You don’t need to purchase costly prepared curricula in order to homeschool. Home education can be affordable and there are many benefits to accepting the homeschool challenge of doing it for less.
Homeschool.com realizes how important it is to save money, so here are some ways to minimize your out-of-pocket expenses:
- Free online resources. You can find lesson plans, worksheets, classes, tutorials, science experiments and more, all online and all free of charge. Resources for every grade and age group abound.
- Online used curriculum sales. There are numerous online homeschool curriculum swap and sale sites. Just use your favorite search engine and start shopping!
- Local homeschooling support group used curriculum sales. Many local groups have curriculum sales and swaps. They are fun to attend because not only do you save money but you meet homeschoolers from your area.
- Teacher’s discount at book stores, teacher supply stores, and online sites. Here’s a newsflash–homeschoolers are teachers! If you have local bookstores, craft stores, supply stores, etc, ask if they offer a teacher discount. Have you heard of educents.com? It’s a discount flash sales site, especially for parents, grandparents, teachers and homeschoolers (no discount card necessary). Check it out.
- Trade classes with other homeschool parents in your area. Pool your talents and your resources with other homeschoolers. Take advantage of others’ expertise and share yours. This will be a socialization and a learning experience for your child.
- Barter with those in your community. Many homeschooling families have saved countless dollars through the use of bartering. Get your child involved in the transaction. What is s/he willing to do/provide in the bartering process? Just the act of bartering teaches commerce, free trade, responsibility, etc.
- Shop garage sales and thrift stores. What a wonderful resource! Used books…yarn…art supplies…clocks that need to be repaired…your options are endless. Garage and thrift stores are fun and $20 goes a long way! This type of shopping teaches your child thriftiness, recycling, and perhaps even how to think outside the box.
- Shop the dollar store. A fun place to pick up craft supplies, books, etc. Again, $20 goes a long way. Shopping here teaches your how to be child frugal…a very important lesson.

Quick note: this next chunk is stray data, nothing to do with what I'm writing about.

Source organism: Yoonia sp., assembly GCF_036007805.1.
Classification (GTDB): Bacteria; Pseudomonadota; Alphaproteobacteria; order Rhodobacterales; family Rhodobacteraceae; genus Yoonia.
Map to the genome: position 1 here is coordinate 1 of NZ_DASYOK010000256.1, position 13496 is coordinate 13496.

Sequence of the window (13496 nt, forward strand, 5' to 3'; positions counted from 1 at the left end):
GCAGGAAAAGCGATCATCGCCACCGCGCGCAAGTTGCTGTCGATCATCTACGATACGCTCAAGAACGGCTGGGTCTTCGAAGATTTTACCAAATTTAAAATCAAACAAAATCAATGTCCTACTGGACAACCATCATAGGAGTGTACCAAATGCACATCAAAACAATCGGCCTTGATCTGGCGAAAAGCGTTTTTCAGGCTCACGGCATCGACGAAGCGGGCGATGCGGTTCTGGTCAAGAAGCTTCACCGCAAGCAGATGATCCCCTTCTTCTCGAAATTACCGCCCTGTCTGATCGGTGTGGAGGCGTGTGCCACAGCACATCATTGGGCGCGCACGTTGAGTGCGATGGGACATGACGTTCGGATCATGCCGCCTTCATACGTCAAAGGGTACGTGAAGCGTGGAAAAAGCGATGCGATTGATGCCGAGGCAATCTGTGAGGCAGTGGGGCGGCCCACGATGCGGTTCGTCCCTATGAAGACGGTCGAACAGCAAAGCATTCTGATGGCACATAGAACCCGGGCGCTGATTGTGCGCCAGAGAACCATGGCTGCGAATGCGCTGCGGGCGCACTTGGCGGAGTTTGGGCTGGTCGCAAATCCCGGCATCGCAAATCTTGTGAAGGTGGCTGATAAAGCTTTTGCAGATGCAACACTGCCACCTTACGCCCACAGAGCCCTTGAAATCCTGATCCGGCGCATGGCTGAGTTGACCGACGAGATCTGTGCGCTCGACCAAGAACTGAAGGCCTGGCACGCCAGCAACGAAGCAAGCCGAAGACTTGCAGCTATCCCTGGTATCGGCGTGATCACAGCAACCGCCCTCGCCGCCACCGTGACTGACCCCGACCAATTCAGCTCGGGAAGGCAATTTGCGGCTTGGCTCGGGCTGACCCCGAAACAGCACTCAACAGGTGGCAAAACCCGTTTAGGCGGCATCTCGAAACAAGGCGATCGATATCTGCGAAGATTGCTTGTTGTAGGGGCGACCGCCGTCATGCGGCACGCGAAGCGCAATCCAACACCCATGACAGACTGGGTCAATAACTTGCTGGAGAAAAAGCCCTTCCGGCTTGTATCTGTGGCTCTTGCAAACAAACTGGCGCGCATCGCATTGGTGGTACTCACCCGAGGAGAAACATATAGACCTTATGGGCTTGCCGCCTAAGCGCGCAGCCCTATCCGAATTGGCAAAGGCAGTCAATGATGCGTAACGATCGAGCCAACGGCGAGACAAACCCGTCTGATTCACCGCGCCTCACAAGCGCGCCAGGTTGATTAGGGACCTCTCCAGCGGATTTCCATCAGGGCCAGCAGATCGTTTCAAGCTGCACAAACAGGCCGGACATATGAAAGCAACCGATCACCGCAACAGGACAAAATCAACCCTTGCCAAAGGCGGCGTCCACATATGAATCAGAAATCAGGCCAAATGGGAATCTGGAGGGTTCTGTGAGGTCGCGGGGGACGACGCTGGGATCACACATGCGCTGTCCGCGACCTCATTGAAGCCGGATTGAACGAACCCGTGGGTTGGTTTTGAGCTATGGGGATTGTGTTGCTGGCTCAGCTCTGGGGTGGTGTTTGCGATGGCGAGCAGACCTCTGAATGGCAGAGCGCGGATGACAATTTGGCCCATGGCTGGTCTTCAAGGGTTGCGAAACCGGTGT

- Check out your library. Make sure you and your child have a library card and then make the library a weekly outing. Check out books, periodicals, CDs, educational computer games, foreign language tapes, etc. And with inter-library loans, you’re not just limited to your local library! What do trips to the library teach your student–respect and responsibility! And library book sales are great fun—you can purchase books for ten cents or a quarter. How many books can you buy for $5.00? There’s a math lesson in the making.
- Field trips and community resources. Your community has so much to offer–parks, museums, historical sites, businesses, etc. Some opportunities will be advertised, others you’ll happen upon, and others you will have to solicit . Being out in the community provides a chance for learning and a chance for socialization. You and your child will get to know people in your area and you’ll both find that networking can be explosive—one adventure/learning experience leads to another.
- Volunteer in your community. The rewards of volunteering are numerous and volunteering allows your child to give back to the community. And what will your child learn? Responsibility….empathy….gratefulness, just to name a few.
- Don’t forget your own home. Take a good look around your home. Common household items can perform double-duty. A ruler or a measuring cup can be used for teaching fractions, multiplication, division, etc. Large noodles can be used for teaching addition and subtraction. Be innovative. Maybe you can teach a math lesson in the morning and eat it for lunch!
- Turn on the TV. Educational channels, history channels, wildlife channels, videos—the television can be beneficial in supplementing your home teaching.
Homeschooling for less is not impossible—it’s not even difficult. All your student truly needs is a parent that is determined to provide learning opportunities on an ongoing basis.